Trends in Higher Education Rankings

By Diego Castro and Marina Tomàs Folch.

Published by The International Journal of Learning in Higher Education

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Article: Print $US10.00
Published online: February 10, 2015 $US5.00

This paper examines the research that has been conducted into university rankings. University rankings set out to establish a hierarchy of institutions of higher education (IHE), based on benchmarks and indicators that attempt to assess the quality of education, research, and other features of academic activity, in order to provide information and guidance to students, the public, and to society at large. The objectives of our research are: 1) to characterise the scientific production that makes up the sample of selected articles concerning higher education rankings; 2) to analyse the specialised literature related to the use of criteria in higher education rankings; 3) to describe the impact of rankings on higher education. It offers a systematic review of the scientific literature concerning university rankings from 2000-2013. In total, twenty-eight articles were reviewed. In this study the systematic review, has been chosen because it facilitates a comparison of the various conceptual perspectives of rankings in higher education by specifically delimiting conceptualisation and analysing the indicators; it also enables us to analyse the impact of rankings on the way universities operate. The analysis derived from these reviews highlights a number of factors: increasing interest in the topic among the scientific community; the emergence of new rankings; greater sophistication of criteria used; growing awareness of the impact the visibility of rankings is having on both social and academic spheres. The systems of comparison between universities worldwide provide information that is useful to stakeholders and helps to improve institutions of higher education. However, the problem may arise when such information is used improperly. The results show that an evolution has been observed in the criteria used by the principal higher education rankings. This evolution has manifested itself in various ways: the use of a combination of indicators, sophistication of criteria, and use of mathematic formulae with the aim of enhancing the potential for comparison and information.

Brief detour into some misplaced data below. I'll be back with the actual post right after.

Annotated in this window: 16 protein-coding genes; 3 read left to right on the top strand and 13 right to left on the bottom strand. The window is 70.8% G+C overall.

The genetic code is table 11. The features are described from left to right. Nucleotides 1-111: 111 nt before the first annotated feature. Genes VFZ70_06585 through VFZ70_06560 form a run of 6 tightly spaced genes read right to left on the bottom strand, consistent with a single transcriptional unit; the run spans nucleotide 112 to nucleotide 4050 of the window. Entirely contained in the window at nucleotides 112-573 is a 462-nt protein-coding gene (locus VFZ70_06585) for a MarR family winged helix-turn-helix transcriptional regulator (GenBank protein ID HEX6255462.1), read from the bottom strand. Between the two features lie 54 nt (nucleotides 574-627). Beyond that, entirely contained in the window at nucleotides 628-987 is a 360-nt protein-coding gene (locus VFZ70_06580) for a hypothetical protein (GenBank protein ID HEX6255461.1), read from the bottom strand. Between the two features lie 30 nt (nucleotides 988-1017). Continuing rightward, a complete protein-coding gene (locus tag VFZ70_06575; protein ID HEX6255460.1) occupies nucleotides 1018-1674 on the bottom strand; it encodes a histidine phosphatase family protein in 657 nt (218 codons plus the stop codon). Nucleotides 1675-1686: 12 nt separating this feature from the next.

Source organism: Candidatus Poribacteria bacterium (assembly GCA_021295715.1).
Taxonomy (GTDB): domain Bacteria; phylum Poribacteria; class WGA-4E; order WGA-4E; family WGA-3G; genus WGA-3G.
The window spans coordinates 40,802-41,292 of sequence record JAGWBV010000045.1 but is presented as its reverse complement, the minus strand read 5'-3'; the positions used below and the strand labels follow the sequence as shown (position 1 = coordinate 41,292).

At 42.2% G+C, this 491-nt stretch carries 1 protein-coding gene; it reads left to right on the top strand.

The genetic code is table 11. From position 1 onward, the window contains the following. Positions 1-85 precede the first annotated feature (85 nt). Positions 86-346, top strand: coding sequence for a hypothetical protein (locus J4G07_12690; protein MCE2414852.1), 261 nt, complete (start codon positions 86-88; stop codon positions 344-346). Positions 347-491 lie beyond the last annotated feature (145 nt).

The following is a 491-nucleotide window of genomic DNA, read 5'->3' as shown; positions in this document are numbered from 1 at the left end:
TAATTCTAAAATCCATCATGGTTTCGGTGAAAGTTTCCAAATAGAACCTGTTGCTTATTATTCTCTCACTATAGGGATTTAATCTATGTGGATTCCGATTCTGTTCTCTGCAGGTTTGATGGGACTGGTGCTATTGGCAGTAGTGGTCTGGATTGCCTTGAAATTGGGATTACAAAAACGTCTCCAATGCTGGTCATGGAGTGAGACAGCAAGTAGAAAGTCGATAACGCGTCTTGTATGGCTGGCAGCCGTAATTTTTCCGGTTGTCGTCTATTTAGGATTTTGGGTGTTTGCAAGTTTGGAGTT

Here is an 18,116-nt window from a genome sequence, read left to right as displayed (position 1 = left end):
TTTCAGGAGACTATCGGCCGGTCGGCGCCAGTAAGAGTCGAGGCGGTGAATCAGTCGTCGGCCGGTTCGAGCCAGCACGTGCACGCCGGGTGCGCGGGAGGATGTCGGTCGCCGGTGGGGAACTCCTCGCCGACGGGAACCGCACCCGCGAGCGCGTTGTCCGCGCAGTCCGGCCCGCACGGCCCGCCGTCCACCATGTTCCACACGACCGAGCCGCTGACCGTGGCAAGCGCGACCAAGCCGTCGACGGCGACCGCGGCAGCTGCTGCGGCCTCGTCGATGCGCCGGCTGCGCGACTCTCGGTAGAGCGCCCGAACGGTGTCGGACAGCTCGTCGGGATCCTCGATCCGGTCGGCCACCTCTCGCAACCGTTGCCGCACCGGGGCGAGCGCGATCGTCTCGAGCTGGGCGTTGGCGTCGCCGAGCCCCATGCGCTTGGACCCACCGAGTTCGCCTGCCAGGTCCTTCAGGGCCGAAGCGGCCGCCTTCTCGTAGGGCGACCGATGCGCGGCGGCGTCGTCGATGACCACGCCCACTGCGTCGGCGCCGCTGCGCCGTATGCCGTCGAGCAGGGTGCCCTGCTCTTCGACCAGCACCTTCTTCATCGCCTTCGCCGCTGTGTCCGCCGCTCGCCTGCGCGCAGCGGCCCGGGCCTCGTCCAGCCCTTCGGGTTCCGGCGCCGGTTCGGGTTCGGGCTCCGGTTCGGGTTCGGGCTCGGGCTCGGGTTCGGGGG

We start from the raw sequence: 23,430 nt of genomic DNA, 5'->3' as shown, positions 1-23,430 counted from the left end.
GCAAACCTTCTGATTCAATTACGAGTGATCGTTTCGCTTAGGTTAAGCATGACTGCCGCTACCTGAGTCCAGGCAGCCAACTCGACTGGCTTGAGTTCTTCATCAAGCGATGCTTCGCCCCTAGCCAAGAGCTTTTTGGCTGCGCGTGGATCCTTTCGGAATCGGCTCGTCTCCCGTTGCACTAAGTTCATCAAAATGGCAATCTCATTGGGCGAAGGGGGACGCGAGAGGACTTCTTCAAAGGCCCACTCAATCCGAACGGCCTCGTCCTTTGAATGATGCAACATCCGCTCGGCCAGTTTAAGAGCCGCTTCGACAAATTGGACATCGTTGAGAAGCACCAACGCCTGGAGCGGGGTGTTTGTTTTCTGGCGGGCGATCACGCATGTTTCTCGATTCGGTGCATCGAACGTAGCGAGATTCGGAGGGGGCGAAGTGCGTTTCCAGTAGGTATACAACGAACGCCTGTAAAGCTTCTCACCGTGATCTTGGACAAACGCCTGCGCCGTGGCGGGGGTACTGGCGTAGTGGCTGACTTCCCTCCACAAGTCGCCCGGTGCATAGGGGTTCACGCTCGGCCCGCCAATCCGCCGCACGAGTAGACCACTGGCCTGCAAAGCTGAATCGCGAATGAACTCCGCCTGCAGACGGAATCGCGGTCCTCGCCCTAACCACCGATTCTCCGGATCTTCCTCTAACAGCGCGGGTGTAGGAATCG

Keywords: Higher Education, Rankings, Systematic Review

The International Journal of Learning in Higher Education, Volume 21, Issue 3-4, February 2015, pp.1-12. Article: Print (Spiral Bound). Published online: February 10, 2015 (Article: Electronic (PDF File; 828.980KB)).

Diego Castro

Junior Professor, Department Applied Pedagogy, Universitat Autònoma de Barceloan, Bellaterra, Catalunya, Spain

Marina Tomàs Folch

Professor, Department Applied Pedagogy, Universidad Autonoma de Barcelona, Barcelona, Catalonia, Spain